The amethyst-veined leaves sheltered the soldiers who huddled into the black pumice soil. Their hands torn and bloody from the effort it had taken to excavate a hole deep enough to keep their bodies warm in the Lantarian landscape. Five moons at night shone brighter than the dim light of the distant sun in the solar system. It was a dying planet. The only vegetation left—the inedible plant they used to blanket themselves.
Jerek hugged numb hands in his armpits and clenched his chattering teeth tightly. The day had been long, the battle ending badly on both sides. Some soldiers had perished from the cold. All supplies were at an end. Not a freeze-dried crumb could be found. Water had been the last thing to go after rationing.
He reached a stiff hand to pull the leaves onto him-- feeling the volcanic matter cave-in around his body, insulating his limbs. He gave in to a fitful slumber, waiting for the weakness of the human mind that many had fallen prey to. The unknown… Madness would soon gather them all and take them to the outer reaches of space—like their brethren who had already departed with the enemy. His brother Zac had been among those taken. A tear made a muddy track down his raw, bloody cheek while he dreamed of his brother’s broken body being thrown in the belly of the bio-craft. Zac’s haunting screams chilled his bones.
After a time there was nothing. The familiar nightmare had been swept away with exhaustion.
A noise penetrated the deepest furrow of his mind. He woke peering through the giant spade-shaped leaves of his entombment. He saw a man. He shook himself fully awake. It was his commander.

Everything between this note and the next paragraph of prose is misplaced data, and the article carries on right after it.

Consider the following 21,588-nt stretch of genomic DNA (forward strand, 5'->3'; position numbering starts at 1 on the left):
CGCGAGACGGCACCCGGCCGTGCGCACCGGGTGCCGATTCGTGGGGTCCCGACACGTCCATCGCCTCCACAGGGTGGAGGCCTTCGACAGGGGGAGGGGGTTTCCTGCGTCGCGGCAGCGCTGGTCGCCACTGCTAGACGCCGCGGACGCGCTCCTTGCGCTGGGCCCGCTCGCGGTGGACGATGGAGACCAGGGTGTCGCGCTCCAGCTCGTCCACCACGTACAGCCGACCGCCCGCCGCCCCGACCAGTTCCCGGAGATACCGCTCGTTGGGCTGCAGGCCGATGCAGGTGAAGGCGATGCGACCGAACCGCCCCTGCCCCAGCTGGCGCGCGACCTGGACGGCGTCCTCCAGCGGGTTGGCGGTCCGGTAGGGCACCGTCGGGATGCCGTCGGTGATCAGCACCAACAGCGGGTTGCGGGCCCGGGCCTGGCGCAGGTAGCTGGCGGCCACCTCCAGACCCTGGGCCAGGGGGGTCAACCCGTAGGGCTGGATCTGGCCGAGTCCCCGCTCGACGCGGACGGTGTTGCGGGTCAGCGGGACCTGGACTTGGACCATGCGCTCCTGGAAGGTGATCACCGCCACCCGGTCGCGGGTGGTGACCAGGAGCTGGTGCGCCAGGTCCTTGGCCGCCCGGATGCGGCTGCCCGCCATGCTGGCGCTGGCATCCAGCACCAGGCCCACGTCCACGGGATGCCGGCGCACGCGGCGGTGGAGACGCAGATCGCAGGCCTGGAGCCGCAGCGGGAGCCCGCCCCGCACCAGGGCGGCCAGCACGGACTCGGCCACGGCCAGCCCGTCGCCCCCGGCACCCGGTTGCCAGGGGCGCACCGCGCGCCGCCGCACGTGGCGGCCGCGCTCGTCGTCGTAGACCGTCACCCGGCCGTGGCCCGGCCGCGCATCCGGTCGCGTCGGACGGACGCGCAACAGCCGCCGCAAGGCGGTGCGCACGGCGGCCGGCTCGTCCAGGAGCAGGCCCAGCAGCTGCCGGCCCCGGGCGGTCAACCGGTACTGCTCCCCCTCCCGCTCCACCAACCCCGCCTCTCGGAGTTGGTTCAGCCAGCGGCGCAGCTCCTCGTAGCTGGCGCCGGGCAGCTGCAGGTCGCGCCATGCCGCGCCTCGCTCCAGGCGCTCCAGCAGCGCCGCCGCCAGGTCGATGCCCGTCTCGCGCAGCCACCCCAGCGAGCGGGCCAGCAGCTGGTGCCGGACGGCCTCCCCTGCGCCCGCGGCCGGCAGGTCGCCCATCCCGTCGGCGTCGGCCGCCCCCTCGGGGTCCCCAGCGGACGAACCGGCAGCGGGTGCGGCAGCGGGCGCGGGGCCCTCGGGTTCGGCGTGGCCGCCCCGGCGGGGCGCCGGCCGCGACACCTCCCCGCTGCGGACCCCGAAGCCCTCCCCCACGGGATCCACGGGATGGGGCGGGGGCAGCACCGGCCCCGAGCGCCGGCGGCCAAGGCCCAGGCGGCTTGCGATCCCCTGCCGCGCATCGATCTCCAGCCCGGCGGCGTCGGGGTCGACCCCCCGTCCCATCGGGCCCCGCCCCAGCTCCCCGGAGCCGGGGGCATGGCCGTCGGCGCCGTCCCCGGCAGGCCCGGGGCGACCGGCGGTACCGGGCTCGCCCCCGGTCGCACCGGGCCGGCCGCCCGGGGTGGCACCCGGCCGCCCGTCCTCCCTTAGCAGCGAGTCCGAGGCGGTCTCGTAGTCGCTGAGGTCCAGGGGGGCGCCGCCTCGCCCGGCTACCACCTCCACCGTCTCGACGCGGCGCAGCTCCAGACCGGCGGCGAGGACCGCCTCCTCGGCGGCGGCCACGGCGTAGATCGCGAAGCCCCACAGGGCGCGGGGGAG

Soon heroes like Commander Mahonri would perish from hunger and thirst. What would their people do when they lost these leaders? Most had given what supplies they had to their men. This man had been no different. The chill of the day had frozen men better and stronger than he. Mahonri was a stalwart man and still held an air of confidence about him—though the battle seemed all but lost.
The brilliance of Jerek’s leader’s white hair against the black of his cape was striking. The soldier’s enlistments were up in the span of two moons time. The conveyance ship was to arrive by then—if they survived that long. Jerek sighed, wondering why his commander had stopped to kneel on the cold black ground…
Why would Commander Mahonri do such a thing? Wasn’t he wary of the perception of weakness the men would have? It had been a hundred years or more since anyone had dared do such a thing in public. It was an egregious unlawful position. The governments of two worlds had forbidden humans to pray to any deity save the rulers of Danariam. Lantarian’s had fought to keep their right to pray and to have places of worship unfettered by governments and principalities—only to have their world poisoned and diminished in the wars that followed. Fear had driven Jerek and Zac to cast away their own beliefs in public. They secreted it away, having kept the faith deep down where no ruler could steal it. Jerek felt bereft from the effort. To see a man he admired and revered kneeling in the volcanic earth of this horrid planet made him remember what it meant to believe.
He found himself crawling out of his warm crevice, casting away the foliage. His flesh quivered from the cold but he crawled on…Finally he reached his commander and knelt by his side. Others followed who sought comfort of spirit, heedless of unbelievers who hissed warnings of impending doom.
Jerek bowed his head and heard a simple prayer uttered from the memory of the human lips of an uncommon man….
“Dear Father Who Art in Heaven, hear our prayers….”
The rest of the words became a blur as a feeling of warmth spread throughout his being. Comfort and hope were emotions he felt in those moments. Soon a pillar of light began to illuminate the faithful people who huddled together in prayer. An audible “AMEN!” was spoken in unison. Then they were no more.
To those unbelievers entombed in their shallow graves, the ones who had dwindled away in disbelief—it was as if all comrades had been carried away by what they feared most…God Himself.
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